Of course, some topics are more volatile than others. On Beliefnet, we have had to relegate all discussions of abortion and homosexuality-religiously based or not-to specific boards set aside for it. I’ve had people complain about this, particularly the latter, sometimes seeming like they expect me to make exceptions. I’m not going to, because I think I’m partly responsible for the policy being made to begin with. I say this because I am a moderator of a Christian debate board (Christians debating each other) and, when discussion of homosexuality was allowed on religious debate boards, the subject would completely dominate the board. It was usually the same two or three posters, but sometimes the conflict spread from thread to thread in a completely off-topic, disruptive fashion.. One thing Beliefnet specifically rules against are ‘ad hominem attacks’-personal attacks against other members. I get that it’s a highly charged subject, especially in the previous administration with a more conservative president, and especially in some parts of this country. There was some pretty hateful stuff posted, enough for me to have trouble keeping up with it, but it was hard to get another moderator to come and put their hands into the mess. This came from both sides of the debate. It ended up turning away members who enjoyed discussing issues related to Christianity in a civil manner because who would want to be around stuff like that? If I weren’t the moderator and weren’t there to try to make things better, I wouldn’t. We ended up suspending the worst offenders but over time it was determined that the subject could not be discussed on our boards without having an overall negative effect on the community. I would say I constantly lobbied my supervisors for the change, but the truth is, I didn’t have to because others had done that for me. At first there was only debate board for sexual orientation, but the need came for several other, faith-specific boards to be created to keep up with the ‘demand’. I found the whole thing rather sad because a lot of the posters were people who had other things in common and would probably have been able to be friendly if not for the arguments about that one particular subject.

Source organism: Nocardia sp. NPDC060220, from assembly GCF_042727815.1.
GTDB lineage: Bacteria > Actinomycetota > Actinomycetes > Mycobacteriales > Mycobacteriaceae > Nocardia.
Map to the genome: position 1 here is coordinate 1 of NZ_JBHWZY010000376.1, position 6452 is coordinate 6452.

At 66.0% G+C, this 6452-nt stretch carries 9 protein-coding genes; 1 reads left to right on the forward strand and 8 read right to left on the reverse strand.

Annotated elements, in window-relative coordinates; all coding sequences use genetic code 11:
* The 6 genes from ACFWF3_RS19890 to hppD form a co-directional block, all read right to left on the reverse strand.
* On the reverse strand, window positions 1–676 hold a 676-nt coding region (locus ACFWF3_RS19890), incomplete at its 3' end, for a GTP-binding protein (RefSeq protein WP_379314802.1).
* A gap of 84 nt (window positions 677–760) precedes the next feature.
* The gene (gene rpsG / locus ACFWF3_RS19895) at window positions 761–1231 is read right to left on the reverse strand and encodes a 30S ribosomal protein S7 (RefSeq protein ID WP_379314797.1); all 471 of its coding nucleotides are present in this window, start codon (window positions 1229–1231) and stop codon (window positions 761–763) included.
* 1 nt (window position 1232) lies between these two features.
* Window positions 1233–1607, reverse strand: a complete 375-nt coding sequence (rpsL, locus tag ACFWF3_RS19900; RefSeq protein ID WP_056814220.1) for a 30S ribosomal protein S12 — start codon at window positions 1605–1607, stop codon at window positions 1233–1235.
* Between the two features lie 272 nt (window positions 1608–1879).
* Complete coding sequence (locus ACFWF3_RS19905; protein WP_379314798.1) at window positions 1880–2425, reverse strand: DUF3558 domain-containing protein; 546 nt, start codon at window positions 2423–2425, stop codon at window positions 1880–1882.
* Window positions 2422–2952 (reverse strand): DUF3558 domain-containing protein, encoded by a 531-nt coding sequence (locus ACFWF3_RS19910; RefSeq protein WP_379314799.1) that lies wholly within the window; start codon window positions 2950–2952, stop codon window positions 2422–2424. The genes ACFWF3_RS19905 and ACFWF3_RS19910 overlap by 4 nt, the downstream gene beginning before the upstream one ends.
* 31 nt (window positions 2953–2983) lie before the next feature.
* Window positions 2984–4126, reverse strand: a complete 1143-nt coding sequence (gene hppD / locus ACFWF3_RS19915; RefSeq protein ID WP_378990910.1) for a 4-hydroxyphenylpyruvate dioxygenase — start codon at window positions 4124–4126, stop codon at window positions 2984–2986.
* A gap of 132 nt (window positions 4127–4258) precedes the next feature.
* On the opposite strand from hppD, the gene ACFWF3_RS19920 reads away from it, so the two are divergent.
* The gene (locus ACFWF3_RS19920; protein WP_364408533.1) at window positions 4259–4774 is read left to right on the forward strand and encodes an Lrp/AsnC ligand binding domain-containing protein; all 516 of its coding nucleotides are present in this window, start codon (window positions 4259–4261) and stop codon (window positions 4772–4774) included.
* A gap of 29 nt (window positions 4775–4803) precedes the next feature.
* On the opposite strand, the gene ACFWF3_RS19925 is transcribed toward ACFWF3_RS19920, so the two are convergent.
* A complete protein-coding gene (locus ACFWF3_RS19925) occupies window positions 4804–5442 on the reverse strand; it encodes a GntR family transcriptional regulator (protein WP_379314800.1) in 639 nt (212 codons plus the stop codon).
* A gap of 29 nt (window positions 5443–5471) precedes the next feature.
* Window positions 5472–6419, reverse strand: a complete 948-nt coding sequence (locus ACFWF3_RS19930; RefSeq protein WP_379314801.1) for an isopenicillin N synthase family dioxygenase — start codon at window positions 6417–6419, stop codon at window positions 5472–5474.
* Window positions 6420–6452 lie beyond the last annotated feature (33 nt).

There are some forums I used to frequent but that I don’t anymore because some people seem to be rude just for the sake of being rude. I don’t understand people like that. I figure, life is full of enough stress and bitterness, why add to it? But then, I think some people are just miserable and want to spread it around. That seems to be the case with some of the most nasty posters I’ve come across.

This has been said so many times it’s ridiculous, but ‘where is the love??” Whatever happened to being civil to people, even if you disagree? Whatever happened to agreeing to disagree? Like I said, I understand some subjects are very highly-charged, but the principle your mom taught you about dealing with the school bully could probably be put to work here too…just ignore it and walk away. The scroll button is our friend. Although I’ll admit I’m guilty of letting some jerk ‘have it’ on occasion, it’s not something I enjoy doing. Sometimes we all need to just turn off the computer and watch some Mystery Science Theater 3000 to calm down.

Speaking of which….see you later!

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About theprozacqueen

30s, female, married, Georgia US, very opinionated, open-minded mostly, too nice for my own good, Christian, fairly liberal, friendly. I have a pretty big family and several friends and in-laws that might as well be family. I don't have kids, but I have five cats who think they're kids. I have a silly (and sometimes off-color) sense of humor. I'm a Christian so I'll try not to be nasty or use bad language in my posts, but I'm not making any promises, View all posts by theprozacqueen